5 So that or ln h = [ r(n 1) + 1 σ n(n 1)](T t) h(t, T ) = e [0.5σ n(n 1)+r(n 1)](T t) In this case S 0 = 5, K = 50, r = 0.1, σ = 0.3 and T = 0.5. d 1 = ln(5/50) + ( /) d = d = = The price of the European call is 5N(0.5365) 50e N(0.3865) = e = 5.06 or \$ In this case S 0 = 69, K = 70, r = 0.05, σ = 0.35 and T = 0.5. d 1 = ln(69/70) + ( /) d = d = = The price of the European put is 70e N(0.0809) 69N( ) = 70e = 6.40 or \$ Using the notation in Section 13.1, D 1 = D = 1, and K[1 e r(t t 1 ) ] = 65[1 e ] = 1.60 K[1 e r(t t) ] = 65[1 e ] = 1.07 Since and D 1 < K[1 e r(t t 1 ) ] D < K[1 e r(t t ) ] So it is never optimal to exercise the call option early. DerivaGem shows that the value of the option is

6 In the case c =.5, S 0 = 15, K = 13, T = 0.5, r = The implied volatility must be caculated using an interative procedure. A volatility of 0. (or 0% per annum) gives c =.0. A volatility of 0.3 gives c =.3. A volatility of 0.4 gives c =.507. A volatility of 0.39 gives c =.487. By interpolation the implied volatility is about or 39.7% per annum (a) Since N(x) is the cumulative probability that a variable with a standardized normal distribution will be less than x, N (x) is the probability density function for a standardized normal distribution, that is, (b) N (x) = 1 π e x / (c) Because It follows that As a result N (d 1 ) = N (d + σ T t) = 1 [ ] exp d π σd 1 T t σ (T t) [ ] = N 1 (d )exp σd T t σ (T t) Which is the required result. Hence Similarly and Therefore: d = ln(s/k) + (r σ /)(T t) σ T t [ ] 1 exp σd T t σ Ke r(t t) (T t) = S SN (d 1 ) = Ke r(t t) N (d ) d 1 = ln(s/k) + (r + σ /)(T t) σ T t d 1 S = 1 Sσ T t d = ln(s/k) + (r σ /)(T t) σ T t d S = 1 Sσ T t d 1 S = d S 6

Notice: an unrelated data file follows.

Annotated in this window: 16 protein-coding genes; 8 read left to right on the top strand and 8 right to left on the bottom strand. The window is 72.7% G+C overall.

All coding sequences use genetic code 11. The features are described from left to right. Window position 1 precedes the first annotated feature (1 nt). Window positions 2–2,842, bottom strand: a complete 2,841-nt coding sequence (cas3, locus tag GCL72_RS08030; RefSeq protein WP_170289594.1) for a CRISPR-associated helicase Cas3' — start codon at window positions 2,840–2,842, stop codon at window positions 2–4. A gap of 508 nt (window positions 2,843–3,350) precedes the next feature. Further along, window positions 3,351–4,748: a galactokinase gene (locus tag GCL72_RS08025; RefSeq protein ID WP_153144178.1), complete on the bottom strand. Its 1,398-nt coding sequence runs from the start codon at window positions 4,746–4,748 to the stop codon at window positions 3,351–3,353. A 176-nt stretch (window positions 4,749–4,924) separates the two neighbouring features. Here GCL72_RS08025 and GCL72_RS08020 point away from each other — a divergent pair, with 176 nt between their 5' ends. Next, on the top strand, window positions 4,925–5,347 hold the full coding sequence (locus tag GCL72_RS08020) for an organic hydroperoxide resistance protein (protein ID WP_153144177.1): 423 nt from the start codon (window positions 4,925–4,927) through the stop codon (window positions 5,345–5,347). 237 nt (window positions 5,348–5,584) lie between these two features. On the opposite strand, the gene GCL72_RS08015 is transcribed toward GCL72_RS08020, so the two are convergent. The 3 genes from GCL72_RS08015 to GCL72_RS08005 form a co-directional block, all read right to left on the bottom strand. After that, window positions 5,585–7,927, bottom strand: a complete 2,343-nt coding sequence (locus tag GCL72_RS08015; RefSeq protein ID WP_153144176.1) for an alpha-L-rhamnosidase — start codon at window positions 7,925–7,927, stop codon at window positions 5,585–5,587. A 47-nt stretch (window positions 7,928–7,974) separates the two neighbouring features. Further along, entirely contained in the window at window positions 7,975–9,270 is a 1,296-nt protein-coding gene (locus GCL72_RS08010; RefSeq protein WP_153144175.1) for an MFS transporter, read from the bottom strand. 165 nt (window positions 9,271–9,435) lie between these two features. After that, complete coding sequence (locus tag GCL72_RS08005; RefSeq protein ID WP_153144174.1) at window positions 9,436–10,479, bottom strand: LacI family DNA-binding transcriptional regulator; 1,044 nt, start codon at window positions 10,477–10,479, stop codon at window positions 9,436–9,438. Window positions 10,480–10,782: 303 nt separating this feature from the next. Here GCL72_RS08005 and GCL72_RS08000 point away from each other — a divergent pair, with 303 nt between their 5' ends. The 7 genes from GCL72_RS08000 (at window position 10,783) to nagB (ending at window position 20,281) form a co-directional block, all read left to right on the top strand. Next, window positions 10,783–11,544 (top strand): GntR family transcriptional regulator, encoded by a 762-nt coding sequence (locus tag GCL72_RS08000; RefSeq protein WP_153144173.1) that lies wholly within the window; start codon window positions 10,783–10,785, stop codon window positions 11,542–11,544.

7 (d) c = SN(d 1 ) Ke r(t t) N(d ) c t = SN (d 1 ) d 1 t rke r(t t) N(d ) Ke r(t t) N (d ) d t From (b): SN (d 1 ) = Ke r(t t) N (d ) Hence Since Hence ( c t = rke r(t t) N(d ) + SN d1 (d 1 ) t d ) t d 1 d = σ T t d 1 t d t = t (σ T t) σ = T t c t = rke r(t t) N(d ) SN σ (d 1 ) T t (e) From differentiating the Black-Scholes formula for a call price we obtain c S = N(d 1) + SN (d 1 ) d 1 S Ke r(t t) N(d ) d S From the results in (b) and (c), it follows that c S = N(d 1) (f) Differentiating the result in (e) and using the result in (c), we obtain From the result in (d) and (e) c S = N (d 1 ) d 1 S = N 1 (d 1 ) Sσ T t c c + rs t S + 1 σ S c S = rke r(t t) N(d ) SN σ (d 1 ) T t + rsn(d 1) + 1 σ S N 1 (d 1 ) Sσ T t =r[sn(d 1 ) Ke r(t t) N(d )] =rc This shows that the Black-Scholes formula for a call option does indeed satisfy the Black-Scholes differencial equation. 7